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Delay and Disruption

Delay and Disruption are often cited as being the same issue.  However a project or work activity can be disrupted but still complete as planned, or be delayed and not disrupted, such as in a later start date. 

It is therefore necessary to distinguish the 2.


In a single activity, any delay to it would usually result in its completion being later.  However most projects are complex and activities have an interlinked relationship consisting of dependencies and successors.  A delay to one activity may not manifest itself to have an effect on the end date, this is the concept of float.

Therefore to determine what constitutes a delay to the completion date, a technique known as the Critical Path Method ("CPM") is used.  This method calculates the reduction of float on all activities and therefore any impact on the end date or intermediate milestones.  This can be as simple as updating the programme with actual progress or impacting the programme with events that have occurred that were not contemplated when the programme was produced and approved.

This is called Delay Analysis.

Delay Analysis can be either retrospective or prospective.

  • Retrospective analysis involves the interpretation of the actual events that occurred when compared to those that were anticipated to happen.
  • Prospective analysis involves the impacting of previously unforeseen events and determining the affect on the future time related aspects of a contract.

In both situations the objective is to apportion the responsibility to the correct party.  However the correct party can only be determined from a review of the contract conditions.

Most standard form contracts do not deal specifically with the method of calculating the duration of culpability and/or entitlement.  Therefore unless there is a specific amendment or it is described in the preliminaries then alternative authorities are required.

There are methods that have been accepted by the courts to provide such calculations based on techniques from notable bodiesSCL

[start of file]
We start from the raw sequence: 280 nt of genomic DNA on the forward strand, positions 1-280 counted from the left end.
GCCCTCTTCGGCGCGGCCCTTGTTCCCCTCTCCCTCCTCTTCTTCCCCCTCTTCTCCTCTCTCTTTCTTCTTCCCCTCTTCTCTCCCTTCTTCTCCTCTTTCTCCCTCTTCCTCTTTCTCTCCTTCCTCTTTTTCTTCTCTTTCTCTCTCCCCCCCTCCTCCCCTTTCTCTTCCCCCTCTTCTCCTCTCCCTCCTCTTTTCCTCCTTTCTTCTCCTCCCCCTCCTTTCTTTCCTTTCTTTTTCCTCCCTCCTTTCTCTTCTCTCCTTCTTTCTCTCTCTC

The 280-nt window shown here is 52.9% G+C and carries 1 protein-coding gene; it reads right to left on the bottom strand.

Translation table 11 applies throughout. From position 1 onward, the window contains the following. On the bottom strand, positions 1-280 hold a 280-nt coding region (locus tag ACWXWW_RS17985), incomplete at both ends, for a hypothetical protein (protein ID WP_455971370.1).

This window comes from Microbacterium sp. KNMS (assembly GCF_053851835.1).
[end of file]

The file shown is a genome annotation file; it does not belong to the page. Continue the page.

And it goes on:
The Society of Construction Law ("SCL") Delay and Disruption Protocol is a notable reference of delay analysis methods in the UK.  It can be downloaded free via their website here.



The Association for the Advancement of Cost Engineering is another source of reference for Delay Analysis and Forensic Planning.


The choice of technique requires a reasoned assessment of the actual situation and the size, complexity and time period of the project in question.

The SCL determines 6 methods to select from, which are variants of prospective and retrospective.  Below is their table of Delay Analysis methods:

SCL Table of Methods 

The choice of technique is critical to the outcome. 



Disruption, as opposed to delay, can be defined as the loss of productivity in that the Contractors resources are not working at their correct output and therefore have a reduced efficiency.  This is distinct from 'production' which is a measure of how much work is done regardless of the resources used.

The Contractor is entitled to be paid their actual costs for disrupted work over and above the value of the work.

To measure the loss of productivity the SCL protocol defines various methods of 'Disruption Analysis'.

Measured Mile

The SCL confirms that the most widely accepted method of calculating disruption is the 'Measured Mile' analysis.  This involves the comparison of work that was subject to disruptive events, with similar work that was constructed without hindrance.  This therefore has the advantage of removing any tender or planned assumptions that could not be achieved but instead it uses the actual performance of the Contractor as its baseline.